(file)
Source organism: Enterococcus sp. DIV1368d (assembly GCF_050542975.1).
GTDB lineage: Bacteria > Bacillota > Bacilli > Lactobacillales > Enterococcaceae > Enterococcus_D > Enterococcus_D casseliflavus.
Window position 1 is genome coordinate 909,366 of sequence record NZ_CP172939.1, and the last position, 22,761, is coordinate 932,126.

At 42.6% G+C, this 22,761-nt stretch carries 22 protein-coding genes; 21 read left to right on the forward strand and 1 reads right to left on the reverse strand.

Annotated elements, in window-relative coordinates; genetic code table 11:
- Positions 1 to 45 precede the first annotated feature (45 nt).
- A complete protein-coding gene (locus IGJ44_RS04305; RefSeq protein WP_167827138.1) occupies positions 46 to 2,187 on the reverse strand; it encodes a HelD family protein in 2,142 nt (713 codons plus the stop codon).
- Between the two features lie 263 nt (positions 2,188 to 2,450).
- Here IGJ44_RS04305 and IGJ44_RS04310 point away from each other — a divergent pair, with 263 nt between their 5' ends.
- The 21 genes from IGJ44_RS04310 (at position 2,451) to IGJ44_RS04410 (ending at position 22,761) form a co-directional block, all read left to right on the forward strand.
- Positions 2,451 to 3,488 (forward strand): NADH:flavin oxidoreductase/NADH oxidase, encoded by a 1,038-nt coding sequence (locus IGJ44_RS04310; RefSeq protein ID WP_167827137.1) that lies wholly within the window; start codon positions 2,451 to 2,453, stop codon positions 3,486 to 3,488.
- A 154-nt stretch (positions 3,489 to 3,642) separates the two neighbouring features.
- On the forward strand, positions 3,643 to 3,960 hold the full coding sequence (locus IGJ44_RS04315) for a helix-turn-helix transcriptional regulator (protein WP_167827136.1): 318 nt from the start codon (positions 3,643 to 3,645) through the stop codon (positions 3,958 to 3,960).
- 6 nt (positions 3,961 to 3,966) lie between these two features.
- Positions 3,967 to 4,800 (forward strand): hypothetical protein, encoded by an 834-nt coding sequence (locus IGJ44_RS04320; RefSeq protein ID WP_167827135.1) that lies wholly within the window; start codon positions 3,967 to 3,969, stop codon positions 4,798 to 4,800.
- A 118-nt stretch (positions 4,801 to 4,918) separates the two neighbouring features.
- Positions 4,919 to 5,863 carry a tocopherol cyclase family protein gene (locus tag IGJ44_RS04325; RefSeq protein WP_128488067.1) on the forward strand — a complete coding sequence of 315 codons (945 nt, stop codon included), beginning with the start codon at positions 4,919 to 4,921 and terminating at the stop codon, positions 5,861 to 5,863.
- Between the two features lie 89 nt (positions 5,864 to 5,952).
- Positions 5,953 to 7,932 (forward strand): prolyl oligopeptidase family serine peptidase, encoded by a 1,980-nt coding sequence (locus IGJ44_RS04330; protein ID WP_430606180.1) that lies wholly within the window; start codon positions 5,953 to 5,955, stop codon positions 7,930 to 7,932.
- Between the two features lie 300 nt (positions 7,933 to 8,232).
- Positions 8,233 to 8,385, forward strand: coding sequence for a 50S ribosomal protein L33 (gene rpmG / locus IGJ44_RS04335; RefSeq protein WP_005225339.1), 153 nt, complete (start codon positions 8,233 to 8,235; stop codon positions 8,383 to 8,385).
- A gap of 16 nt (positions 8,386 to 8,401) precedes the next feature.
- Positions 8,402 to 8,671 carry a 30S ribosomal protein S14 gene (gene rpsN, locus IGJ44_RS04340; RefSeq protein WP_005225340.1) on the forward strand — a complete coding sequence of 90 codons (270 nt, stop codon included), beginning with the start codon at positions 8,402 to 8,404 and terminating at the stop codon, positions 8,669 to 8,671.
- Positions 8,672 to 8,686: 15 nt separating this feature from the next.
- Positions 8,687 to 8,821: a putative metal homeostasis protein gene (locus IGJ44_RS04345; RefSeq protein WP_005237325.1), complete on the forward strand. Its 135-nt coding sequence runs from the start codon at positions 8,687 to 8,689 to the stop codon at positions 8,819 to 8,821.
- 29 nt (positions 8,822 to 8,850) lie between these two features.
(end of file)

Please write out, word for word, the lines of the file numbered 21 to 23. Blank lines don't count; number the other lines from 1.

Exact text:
- Positions 8,233 to 8,385, forward strand: coding sequence for a 50S ribosomal protein L33 (gene rpmG / locus IGJ44_RS04335; RefSeq protein WP_005225339.1), 153 nt, complete (start codon positions 8,233 to 8,235; stop codon positions 8,383 to 8,385).
- A gap of 16 nt (positions 8,386 to 8,401) precedes the next feature.
- Positions 8,402 to 8,671 carry a 30S ribosomal protein S14 gene (gene rpsN, locus IGJ44_RS04340; RefSeq protein WP_005225340.1) on the forward strand — a complete coding sequence of 90 codons (270 nt, stop codon included), beginning with the start codon at positions 8,402 to 8,404 and terminating at the stop codon, positions 8,669 to 8,671.